Gwyn Headley

by Gwyn Headley

Managing Director

Readers may recall the troubles I’ve recently had with an enhanced ebook: The Guide to Birds of Britain and Europe.

Ever the early adopter, I rushed out and plonked my money down when the immortal Oxford English Dictionary was first published electronically in 1993. We didn’t use the word ebook back then.

It was merely called “The Oxford English Dictionary on Compact Disc”, and it came in a chunky A4 sized white plastic box. This was considerably smaller and lighter than the 16 volumes of the printed work, and of course somewhat cheaper, as well.

Inside the plastic box came a printed instruction manual, a floppy disk which contained the program and the necessary fonts, and a CD-ROM which held the data.

I can’t use it any more because it only runs on Mac OS 7, 8 and 9, and I no longer have a computer that uses those operating systems. Or a floppy disk drive.

But all is not lost. In June last year I had a cheery letter from Oxford University Press offering me, as a registered user of Version 1.0d, the Oxford English Dictionary 2nd ed — new Mac-compatible CD-ROM v4.0 on a Special Offer!

For a mere £149.25 more I would be able to read my version of the OED on a more up-to-date computer.

Of course for the same amount of money I could buy all 16 volumes second-hand from Abe Books.

And I wouldn’t have to chuck it away when Apple finally release Mac OS XI.

But now OUP have announced that the next edition of the OED may well be available only as an ebook — no print edition at all. So we’re moving to a situation where we will have to pay out regularly for upgrades to carry on using a necessary reference work.

It’s what the software and publishing giants have dreamed of. Books that expire after a certain time. After all, who is still using Photoshop I nowadays?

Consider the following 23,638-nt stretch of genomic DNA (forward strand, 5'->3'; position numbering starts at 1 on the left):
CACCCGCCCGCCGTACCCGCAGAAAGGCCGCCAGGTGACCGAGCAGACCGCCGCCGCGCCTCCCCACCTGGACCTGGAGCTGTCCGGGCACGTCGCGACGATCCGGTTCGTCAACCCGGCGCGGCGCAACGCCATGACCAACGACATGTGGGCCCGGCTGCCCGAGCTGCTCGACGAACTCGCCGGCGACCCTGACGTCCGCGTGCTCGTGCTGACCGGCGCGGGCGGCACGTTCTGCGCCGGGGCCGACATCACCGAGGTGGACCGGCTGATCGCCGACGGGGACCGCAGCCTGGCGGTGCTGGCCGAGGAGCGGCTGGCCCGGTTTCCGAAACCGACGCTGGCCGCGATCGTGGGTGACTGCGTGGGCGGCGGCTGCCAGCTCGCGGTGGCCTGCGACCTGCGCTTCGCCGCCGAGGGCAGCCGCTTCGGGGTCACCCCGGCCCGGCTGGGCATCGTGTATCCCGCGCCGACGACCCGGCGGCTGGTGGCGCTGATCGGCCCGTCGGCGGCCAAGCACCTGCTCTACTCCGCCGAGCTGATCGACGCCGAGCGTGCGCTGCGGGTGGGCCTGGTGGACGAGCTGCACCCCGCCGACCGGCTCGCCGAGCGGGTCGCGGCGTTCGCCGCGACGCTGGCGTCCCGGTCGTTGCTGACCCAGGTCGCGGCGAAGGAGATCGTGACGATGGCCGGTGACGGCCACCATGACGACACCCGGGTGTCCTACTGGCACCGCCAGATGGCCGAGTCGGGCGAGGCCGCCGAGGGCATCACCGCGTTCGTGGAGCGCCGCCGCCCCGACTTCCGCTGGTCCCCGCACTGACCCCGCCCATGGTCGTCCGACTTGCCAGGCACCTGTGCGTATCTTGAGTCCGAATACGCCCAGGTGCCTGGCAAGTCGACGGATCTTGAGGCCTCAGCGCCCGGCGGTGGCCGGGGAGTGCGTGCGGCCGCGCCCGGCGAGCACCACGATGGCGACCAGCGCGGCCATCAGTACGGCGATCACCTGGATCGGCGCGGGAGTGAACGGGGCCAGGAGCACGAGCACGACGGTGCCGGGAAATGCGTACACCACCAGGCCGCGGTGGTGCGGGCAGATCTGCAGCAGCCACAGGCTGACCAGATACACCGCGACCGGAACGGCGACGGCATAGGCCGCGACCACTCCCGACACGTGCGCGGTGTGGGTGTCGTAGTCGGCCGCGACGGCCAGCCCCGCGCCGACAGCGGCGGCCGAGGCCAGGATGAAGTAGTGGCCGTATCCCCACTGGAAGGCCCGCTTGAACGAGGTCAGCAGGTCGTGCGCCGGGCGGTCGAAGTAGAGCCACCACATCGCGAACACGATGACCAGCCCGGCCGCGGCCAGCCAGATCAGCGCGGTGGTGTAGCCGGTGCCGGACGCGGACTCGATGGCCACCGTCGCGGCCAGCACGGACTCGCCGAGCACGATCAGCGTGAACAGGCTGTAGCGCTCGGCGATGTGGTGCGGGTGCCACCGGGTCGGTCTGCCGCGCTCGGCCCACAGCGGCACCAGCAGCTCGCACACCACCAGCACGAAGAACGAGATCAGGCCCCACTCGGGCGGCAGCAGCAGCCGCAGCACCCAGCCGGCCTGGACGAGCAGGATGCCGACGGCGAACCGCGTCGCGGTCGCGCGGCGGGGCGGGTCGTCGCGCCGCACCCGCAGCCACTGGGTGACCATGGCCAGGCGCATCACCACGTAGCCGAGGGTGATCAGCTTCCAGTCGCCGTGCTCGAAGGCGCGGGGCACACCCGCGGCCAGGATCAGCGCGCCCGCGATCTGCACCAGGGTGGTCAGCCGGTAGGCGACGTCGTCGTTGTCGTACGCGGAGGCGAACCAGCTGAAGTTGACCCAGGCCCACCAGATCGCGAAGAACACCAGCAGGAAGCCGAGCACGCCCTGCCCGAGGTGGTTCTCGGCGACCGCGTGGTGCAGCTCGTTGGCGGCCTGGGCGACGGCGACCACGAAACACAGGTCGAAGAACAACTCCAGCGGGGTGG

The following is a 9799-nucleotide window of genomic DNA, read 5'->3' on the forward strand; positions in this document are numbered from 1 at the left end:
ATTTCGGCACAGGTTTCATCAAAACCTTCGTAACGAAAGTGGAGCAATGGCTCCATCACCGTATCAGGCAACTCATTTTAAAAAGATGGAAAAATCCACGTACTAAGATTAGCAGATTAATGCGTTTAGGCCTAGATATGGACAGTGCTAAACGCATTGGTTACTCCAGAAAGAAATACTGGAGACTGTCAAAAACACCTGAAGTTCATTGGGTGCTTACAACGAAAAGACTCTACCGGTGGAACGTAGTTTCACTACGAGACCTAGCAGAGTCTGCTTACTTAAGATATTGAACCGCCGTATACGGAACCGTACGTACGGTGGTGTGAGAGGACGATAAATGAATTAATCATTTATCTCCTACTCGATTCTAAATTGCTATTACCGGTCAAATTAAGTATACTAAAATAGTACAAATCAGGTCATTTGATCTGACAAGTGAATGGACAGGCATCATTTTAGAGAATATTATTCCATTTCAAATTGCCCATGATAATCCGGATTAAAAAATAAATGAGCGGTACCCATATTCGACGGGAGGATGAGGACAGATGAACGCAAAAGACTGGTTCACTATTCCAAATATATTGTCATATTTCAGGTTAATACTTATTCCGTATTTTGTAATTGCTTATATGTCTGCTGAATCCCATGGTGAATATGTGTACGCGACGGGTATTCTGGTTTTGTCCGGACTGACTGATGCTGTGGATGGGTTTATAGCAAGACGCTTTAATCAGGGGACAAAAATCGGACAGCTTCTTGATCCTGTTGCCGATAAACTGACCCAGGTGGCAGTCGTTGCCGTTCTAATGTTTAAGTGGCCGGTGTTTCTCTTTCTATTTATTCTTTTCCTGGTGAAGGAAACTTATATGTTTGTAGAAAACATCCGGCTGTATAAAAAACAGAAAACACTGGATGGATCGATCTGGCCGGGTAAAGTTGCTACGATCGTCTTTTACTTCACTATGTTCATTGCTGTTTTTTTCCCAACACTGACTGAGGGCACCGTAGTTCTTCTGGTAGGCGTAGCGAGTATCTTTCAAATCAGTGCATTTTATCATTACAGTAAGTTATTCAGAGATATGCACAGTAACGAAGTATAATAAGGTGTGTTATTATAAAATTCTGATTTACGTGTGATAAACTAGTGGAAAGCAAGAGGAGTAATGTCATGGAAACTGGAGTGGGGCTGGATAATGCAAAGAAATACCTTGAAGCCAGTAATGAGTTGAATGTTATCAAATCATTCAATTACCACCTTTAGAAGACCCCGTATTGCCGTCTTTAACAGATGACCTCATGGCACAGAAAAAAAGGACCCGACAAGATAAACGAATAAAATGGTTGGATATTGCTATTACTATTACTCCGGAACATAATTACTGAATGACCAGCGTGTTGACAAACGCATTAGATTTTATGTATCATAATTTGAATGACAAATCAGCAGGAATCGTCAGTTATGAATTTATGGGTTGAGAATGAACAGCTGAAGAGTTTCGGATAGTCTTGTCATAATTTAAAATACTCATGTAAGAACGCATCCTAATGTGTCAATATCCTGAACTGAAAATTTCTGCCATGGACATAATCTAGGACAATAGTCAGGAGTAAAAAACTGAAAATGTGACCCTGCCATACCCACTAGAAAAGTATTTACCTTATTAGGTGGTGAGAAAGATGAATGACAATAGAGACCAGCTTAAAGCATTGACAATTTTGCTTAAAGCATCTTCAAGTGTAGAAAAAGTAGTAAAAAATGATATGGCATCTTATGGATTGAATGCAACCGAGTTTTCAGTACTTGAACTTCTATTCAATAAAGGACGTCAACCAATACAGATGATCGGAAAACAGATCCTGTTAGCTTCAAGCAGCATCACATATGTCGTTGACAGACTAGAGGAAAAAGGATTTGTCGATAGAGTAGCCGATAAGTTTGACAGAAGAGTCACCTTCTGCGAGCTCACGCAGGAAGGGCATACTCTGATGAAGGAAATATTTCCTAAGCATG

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5 Responses to “Another Wonderful eBook?”

  1. Bombshell says:

    You did know that your local library will give you a password so you can access the OED online? For free?

    At least they do in Haringey.

  2. Gwyn Headley says:

    Yes I did, and that’s going to be my solution from now on. Some UK libraries — Gwynedd for example — also allow you access to so you can look up those census forms your ancestors paid for.

    But not Haringey, alas.

  3. Today I wanted to buy a book from Amazon on stock photography (looking for some focussed direction, inspiration really!) and having just read this blog entry made me remember that I should be clicking through the fotoLibra Amazon link to help support this site! I closed my Amazon browser window, cleared out all my cookies and came back here to click the Amazon link through the books tab.

    I am sure we all buy from Amazon, so remember to visit them through here and support the people who are out there pushing to sell our images to help us.

    Happy weekend to all,

  4. Gwyn Headley says:

    Martyn that’s really good of you. James who runs the fotoLibra Bookshop (or fotoLibra Bookstore for our American friends) for us will appreciate your comments, I’m sure.

  5. Mike Mumford says:

    Yes, it is funny how “time” changes everything, or does it?
    e-books dictionaries like the Oxford University will die a natural death. Any common spelling mistake is now automatically corrected, or you are informed with green (grammar) or red under-lines (misspelt). I find Google most helpful, they will correct your misspelt keyword, find more connecting words than any modern dictionary. Have your English text instantly changed into most languages.
    These physical links between a real book lasting into old age and electronic book, here today, gone tomorrow. I think real values like antiques are their proven quality. Real values are lasting qualities like a good marriage, conception and birth. In my mind the old fashioned morals work for me, what society does seems to have other agenda’s on dumbing down of standards in a mad free for all and ever unequal mixed-up exploited world. Long live the quality book now increasingly linked iPad. Not forgetting quality images, like classic books have more fuel to sustain them.